Don’t Cross the Bridge Before You Get to the River

Strait of Gibraltar, Morocco-Spain, 2008; 7:46 min
In collaboration with Rafael Ortega, Julien Devaux, Felix Blume, Ivan Boccara, Abbas Benhim, Fundación Montenmedio Arte and the kids of Tangier and Tarifa

On 12 August 2008, a line of kids each carrying a boat made out of a shoe leaves Europe in the direction of Morocco, while a second line of kids with shoe-boats leaves Africa in the direction of Spain. The two lines will meet on the horizon.

In The Loop 1996, by avoiding the political border between the States and Mexico, Alÿs’s circumnavigation of the world involved a certain evasion of the then-current political agenda. Eight years later in Lima, the mechanics of displacement of a dune oscillated in between poetry and politics. The Green Line in Jerusalem (2005) openly questioned the role and relevance of poetics in a situation of political conflict. In August 2008, the Gibraltar project reflected a wish to fall back upon poetics, and marked a return to the way children’s fantasies relate to contemporary history.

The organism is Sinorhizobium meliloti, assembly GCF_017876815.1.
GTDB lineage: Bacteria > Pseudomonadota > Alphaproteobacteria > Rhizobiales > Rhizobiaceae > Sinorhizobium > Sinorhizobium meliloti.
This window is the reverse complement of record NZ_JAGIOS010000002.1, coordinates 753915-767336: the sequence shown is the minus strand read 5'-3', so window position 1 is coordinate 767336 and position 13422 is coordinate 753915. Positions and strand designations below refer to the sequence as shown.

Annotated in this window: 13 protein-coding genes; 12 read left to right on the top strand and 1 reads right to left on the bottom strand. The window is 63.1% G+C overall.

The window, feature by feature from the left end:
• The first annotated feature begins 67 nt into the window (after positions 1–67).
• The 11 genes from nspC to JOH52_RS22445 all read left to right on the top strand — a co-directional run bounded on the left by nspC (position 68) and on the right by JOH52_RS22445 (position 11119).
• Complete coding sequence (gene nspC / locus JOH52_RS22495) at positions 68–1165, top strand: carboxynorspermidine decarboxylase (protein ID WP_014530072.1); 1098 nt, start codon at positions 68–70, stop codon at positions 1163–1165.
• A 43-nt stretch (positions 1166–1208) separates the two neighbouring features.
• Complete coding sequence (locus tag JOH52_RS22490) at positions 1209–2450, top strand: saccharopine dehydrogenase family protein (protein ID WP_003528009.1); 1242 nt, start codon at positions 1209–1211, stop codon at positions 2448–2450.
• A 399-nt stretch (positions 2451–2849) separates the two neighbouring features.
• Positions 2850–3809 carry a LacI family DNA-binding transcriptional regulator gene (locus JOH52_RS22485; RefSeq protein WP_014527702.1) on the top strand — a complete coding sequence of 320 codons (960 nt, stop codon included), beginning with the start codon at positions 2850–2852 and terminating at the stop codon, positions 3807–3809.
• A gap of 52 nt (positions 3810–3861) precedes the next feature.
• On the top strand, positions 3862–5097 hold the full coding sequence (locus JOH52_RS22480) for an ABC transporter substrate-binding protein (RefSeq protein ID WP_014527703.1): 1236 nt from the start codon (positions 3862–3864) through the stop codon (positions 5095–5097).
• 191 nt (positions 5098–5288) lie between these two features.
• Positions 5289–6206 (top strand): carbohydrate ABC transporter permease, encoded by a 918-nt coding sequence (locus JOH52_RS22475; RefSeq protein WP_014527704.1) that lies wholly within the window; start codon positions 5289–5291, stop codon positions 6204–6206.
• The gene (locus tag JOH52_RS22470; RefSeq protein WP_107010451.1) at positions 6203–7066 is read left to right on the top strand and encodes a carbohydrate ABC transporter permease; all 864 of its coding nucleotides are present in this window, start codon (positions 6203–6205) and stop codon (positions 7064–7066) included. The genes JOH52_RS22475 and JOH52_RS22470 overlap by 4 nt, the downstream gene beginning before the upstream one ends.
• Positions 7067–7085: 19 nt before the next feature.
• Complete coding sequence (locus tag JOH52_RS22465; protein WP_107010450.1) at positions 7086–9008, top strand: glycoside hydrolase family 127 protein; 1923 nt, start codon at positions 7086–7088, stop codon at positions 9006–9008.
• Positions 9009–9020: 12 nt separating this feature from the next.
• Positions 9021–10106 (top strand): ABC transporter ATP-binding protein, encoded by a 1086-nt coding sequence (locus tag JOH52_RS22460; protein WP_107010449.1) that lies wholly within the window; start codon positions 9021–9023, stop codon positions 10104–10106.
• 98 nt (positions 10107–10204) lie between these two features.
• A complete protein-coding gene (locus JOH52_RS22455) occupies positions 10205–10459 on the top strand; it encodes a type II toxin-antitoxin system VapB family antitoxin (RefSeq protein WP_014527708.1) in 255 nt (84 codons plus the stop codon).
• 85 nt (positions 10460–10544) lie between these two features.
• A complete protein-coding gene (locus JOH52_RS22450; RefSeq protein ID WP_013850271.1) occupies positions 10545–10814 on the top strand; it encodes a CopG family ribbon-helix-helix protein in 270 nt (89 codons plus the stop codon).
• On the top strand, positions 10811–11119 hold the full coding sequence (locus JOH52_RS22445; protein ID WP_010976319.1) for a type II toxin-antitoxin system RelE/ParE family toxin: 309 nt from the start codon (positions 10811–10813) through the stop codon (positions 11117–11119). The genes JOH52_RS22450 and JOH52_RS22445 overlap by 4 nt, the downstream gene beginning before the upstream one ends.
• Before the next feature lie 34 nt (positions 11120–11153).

Whereas an actual attempt to close the Strait of Gibraltar by means of, say, a bridge of cargo ships would have entailed a shift from artistic practice into engineering, the absence of a bridge in Alÿs’s project permits a narrative in which shoes become vessels and children turn into mythical giants.

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